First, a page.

We are used to hearing about team chemistry when it comes to sports. Coaches apply some mystical spell on their team and suddenly everyone is moving in the same direction or no one buys into it and the team falls apart. It’s binary and all about the coach. Sometimes there’s the “on-the-field leader” who is bringing the team together as well but it’s just a branch of the same logic about the coach.
The reality is much messier. Teams aren’t successful simply because of their leader. They are successful because each individual on the team understands the job, strengths and weaknesses of the people around them. They are successful when they pick each other up and play to their collective strengths. They are successful when they can communicate effectively when the “leader” isn’t around.
Simply put, success starts with each person on the team knowing what needs to get done and how they can best do that while taking into account how everyone else is doing the same. There are no duplicated efforts, there are no useless activities, there is no faulty communication, there are no incorrect assumptions.
The job of the leader is to ensure that the team is given an environment to thrive in. No two teams thrive in the same environment because the work and individuals are different each time. Even the same team that was successful in the past can fail in the future if their approach no longer matches the work that needs to be completed.
True leaders understand these variables and can adapt to make it work. They understand that sometimes you need to make your team uncomfortable while other teams you need to hold their hand. The way you treat one member of the team is not the same way you interact with others. There’s planning and thought put into every interaction.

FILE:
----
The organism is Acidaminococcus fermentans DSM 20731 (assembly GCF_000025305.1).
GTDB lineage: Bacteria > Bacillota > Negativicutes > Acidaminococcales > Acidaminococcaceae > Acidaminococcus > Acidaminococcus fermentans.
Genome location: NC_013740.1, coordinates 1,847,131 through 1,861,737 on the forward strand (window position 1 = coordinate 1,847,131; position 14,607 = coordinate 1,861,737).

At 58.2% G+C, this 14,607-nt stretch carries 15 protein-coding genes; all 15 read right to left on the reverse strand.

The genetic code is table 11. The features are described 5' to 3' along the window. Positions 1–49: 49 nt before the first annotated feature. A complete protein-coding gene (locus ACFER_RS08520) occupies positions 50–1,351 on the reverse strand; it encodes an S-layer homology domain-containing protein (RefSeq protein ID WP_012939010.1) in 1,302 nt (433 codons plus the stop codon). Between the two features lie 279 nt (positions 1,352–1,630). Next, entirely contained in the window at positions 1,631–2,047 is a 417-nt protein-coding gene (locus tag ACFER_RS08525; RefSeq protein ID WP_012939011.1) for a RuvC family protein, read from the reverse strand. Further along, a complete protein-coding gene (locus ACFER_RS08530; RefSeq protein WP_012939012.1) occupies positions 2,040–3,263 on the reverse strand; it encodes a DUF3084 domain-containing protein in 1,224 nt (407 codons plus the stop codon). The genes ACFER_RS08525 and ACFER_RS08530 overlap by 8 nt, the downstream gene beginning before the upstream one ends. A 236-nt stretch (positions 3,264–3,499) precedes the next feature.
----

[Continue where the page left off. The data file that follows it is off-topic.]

Teams are what get things done. How are you helping build your team to get the right chemistry?
I love the theory of failing fast. If you are going to get something wrong, it’s best to know what it is so that you can get the solution put together just as quickly. When trying to get a solution to market time is often your enemy.
But there are many moments when time is your friend and a quick solution can actually work against you – even if it is the right one. When dealing people and organizations, some things just do not move quickly. When you need consensus and support from others, it is easily possible to move too quickly and alienate the support that you need. Maybe your priorities are different from theirs. Maybe the solution is less urgent than you believed.
When you move quickly there will always be people that were not ready to move as quickly as you did. If you don’t need their support for success, or you can get them bought in after the fact, there is no problem. But if they are going to cut off all of your oxygen because they don’t like how you did the work, you could be in trouble.
Basically, how you solve a problem can sometimes be more important than the solution itself. It’s important to know what success looks like – a standalone answer, team building, organizational consensus, greater coordination, or something else entirely. The answer may not actually be the result.
Control and responsibility go hand in hand. Some people see that they have responsibility and then try to control everything around them through micromanagement. Some people see that they have responsibility and become paralyzed by the inability to choose a path forward.
Then there are those that realize responsibility and teamwork go together and that the only way to really move forward is to delegate out the responsibility to those around them. The reason that micromanagement rarely works is because it maintains control while taking accountability away from those doing the work. When you have people doing work with no accountability you often end up with people not caring about the results of their efforts.
The entire philosophy of teamwork is that everyone is responsible for their individual part. To have everyone move forward effectively make sure they all understand their responsibilities, how they fit in with everyone else and how to ask questions and raise issues. Rarely can people pull off the Steve Jobs and go total dictator. Figure out how to build your team and make sure you account for how the people around you are most effective.